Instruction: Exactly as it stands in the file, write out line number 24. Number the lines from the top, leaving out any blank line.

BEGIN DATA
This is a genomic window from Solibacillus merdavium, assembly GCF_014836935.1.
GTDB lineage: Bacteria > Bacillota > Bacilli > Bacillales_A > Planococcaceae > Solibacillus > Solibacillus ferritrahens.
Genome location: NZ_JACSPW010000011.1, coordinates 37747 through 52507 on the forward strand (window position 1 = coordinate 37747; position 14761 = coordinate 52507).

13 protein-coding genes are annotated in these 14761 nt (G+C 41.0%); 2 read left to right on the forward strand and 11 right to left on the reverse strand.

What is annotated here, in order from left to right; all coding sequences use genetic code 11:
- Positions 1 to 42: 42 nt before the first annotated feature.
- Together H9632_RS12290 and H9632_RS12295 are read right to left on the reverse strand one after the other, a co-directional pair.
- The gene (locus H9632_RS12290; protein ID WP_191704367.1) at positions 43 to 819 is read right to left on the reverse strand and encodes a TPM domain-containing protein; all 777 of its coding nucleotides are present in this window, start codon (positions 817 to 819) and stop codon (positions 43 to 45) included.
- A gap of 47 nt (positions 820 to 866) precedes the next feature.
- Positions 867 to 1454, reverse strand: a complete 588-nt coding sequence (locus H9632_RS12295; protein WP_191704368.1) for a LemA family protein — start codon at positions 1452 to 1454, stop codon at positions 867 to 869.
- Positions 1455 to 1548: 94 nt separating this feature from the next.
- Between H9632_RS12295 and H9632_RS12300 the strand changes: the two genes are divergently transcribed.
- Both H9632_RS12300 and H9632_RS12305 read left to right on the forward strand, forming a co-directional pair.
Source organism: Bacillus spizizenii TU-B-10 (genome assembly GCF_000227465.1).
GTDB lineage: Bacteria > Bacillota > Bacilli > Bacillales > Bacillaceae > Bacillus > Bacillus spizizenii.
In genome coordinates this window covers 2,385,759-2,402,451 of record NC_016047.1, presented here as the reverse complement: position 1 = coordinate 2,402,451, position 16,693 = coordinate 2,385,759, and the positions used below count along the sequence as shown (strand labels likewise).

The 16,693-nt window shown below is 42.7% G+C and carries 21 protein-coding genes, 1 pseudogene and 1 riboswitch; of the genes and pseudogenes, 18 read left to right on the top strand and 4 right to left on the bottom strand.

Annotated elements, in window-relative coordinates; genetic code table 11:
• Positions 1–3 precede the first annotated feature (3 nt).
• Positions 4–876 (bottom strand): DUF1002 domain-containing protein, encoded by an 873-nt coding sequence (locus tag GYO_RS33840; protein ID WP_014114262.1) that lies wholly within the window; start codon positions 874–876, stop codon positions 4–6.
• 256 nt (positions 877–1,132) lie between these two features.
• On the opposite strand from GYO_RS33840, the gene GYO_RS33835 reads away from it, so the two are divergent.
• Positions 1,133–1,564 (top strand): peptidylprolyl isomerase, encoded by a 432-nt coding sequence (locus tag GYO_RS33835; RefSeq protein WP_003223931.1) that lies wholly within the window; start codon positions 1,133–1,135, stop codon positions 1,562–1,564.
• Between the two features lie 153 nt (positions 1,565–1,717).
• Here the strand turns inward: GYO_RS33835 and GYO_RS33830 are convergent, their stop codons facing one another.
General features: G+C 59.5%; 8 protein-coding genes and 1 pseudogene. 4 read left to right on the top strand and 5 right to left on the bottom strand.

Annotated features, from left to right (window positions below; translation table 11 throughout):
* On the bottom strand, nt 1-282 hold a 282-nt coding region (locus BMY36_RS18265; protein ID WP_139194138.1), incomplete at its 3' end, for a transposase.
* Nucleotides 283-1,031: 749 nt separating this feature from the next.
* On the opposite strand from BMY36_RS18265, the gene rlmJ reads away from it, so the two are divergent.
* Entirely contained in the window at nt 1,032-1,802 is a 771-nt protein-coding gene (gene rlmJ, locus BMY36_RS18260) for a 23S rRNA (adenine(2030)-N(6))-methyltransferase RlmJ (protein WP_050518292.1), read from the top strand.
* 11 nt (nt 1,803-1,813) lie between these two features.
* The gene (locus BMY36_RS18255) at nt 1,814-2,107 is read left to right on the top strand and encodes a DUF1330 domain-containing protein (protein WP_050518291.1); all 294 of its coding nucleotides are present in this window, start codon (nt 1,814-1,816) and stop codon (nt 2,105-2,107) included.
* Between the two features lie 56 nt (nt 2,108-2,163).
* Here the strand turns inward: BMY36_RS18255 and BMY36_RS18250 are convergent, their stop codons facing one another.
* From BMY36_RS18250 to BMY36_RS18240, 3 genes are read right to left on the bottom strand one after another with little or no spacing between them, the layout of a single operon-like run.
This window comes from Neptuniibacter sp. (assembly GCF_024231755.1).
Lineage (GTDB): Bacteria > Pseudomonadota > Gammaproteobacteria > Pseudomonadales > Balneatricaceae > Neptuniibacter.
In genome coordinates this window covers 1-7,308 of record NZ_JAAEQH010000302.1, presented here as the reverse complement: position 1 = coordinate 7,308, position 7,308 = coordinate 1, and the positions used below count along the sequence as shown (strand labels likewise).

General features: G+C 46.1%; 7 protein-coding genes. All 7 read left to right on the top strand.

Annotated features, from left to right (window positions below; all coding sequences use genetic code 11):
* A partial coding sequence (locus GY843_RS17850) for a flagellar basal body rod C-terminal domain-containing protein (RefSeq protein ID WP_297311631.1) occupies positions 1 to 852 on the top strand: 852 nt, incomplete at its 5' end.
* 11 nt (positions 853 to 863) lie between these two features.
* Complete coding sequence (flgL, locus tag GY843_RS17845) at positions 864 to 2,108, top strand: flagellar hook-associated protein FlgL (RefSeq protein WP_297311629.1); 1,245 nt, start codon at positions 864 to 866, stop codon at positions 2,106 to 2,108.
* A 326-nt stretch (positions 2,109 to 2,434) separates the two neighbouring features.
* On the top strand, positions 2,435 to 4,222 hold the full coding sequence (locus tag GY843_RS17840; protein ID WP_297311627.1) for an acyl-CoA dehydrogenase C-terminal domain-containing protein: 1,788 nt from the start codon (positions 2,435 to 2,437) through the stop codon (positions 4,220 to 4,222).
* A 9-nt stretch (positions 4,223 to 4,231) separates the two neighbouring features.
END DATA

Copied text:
• Between the two features lie 153 nt (positions 1,565–1,717).